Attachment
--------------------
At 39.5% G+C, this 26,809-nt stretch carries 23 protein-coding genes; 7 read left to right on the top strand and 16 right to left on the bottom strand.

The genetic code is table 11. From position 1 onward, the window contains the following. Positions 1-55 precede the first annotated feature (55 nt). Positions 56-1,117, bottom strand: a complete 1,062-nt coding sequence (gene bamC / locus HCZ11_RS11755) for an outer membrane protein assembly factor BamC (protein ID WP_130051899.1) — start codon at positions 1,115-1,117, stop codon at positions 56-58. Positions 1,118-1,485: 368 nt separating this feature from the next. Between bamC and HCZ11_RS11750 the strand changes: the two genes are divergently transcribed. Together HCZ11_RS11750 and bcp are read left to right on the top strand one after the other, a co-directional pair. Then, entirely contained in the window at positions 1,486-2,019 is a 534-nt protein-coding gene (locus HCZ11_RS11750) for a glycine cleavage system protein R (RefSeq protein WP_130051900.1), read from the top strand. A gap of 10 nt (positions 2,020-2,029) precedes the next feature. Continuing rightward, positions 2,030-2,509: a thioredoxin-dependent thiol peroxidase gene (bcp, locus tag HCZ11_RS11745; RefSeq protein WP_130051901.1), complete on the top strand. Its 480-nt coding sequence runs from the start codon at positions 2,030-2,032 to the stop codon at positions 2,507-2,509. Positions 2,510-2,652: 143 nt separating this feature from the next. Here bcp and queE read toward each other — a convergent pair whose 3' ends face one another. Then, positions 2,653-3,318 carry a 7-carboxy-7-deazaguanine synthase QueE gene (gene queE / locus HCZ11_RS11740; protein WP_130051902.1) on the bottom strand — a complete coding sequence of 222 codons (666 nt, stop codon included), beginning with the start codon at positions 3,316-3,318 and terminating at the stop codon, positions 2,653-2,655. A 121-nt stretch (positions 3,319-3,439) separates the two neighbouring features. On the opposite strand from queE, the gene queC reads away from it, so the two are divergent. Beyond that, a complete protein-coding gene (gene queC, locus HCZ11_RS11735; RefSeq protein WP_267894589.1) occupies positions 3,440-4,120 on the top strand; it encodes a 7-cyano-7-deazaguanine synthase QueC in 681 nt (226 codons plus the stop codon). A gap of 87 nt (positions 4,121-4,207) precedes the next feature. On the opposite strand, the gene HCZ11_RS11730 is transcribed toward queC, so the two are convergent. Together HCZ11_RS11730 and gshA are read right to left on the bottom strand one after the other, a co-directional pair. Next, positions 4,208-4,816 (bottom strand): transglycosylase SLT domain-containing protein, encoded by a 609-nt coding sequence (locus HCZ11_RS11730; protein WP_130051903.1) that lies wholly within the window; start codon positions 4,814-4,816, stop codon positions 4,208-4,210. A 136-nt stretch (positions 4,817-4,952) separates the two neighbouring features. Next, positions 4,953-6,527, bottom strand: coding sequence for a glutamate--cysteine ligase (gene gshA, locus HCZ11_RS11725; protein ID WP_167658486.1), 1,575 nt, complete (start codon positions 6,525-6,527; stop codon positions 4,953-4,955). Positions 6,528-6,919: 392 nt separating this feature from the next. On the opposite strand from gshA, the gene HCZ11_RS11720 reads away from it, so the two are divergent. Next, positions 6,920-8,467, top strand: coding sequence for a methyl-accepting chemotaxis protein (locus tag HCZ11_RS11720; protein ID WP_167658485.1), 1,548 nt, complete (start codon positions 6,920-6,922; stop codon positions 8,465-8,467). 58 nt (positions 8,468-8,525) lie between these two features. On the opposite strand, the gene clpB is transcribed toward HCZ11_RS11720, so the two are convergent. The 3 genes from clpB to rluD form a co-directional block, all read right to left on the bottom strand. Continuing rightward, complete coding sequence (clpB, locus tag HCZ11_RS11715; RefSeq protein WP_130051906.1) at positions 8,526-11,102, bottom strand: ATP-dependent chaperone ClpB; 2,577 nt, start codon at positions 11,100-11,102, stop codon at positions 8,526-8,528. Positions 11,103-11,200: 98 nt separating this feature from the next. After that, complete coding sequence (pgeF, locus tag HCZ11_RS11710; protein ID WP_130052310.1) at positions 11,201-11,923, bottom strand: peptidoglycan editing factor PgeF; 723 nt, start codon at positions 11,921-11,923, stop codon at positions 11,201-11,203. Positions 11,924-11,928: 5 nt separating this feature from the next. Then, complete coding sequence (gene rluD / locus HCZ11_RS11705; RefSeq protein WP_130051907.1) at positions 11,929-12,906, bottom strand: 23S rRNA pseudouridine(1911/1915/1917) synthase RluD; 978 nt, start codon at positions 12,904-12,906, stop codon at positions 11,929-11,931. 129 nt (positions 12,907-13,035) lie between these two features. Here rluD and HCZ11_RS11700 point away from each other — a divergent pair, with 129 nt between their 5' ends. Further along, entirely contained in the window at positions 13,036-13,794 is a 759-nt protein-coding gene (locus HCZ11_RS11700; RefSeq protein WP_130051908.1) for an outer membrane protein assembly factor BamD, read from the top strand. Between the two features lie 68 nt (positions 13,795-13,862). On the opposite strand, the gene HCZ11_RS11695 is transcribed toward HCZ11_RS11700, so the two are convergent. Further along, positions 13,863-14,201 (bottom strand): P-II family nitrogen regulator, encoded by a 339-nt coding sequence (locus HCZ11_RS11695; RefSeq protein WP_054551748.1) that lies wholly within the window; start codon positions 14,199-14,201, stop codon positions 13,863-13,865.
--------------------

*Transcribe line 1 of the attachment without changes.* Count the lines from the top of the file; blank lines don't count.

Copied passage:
At 39.5% G+C, this 26,809-nt stretch carries 23 protein-coding genes; 7 read left to right on the top strand and 16 right to left on the bottom strand.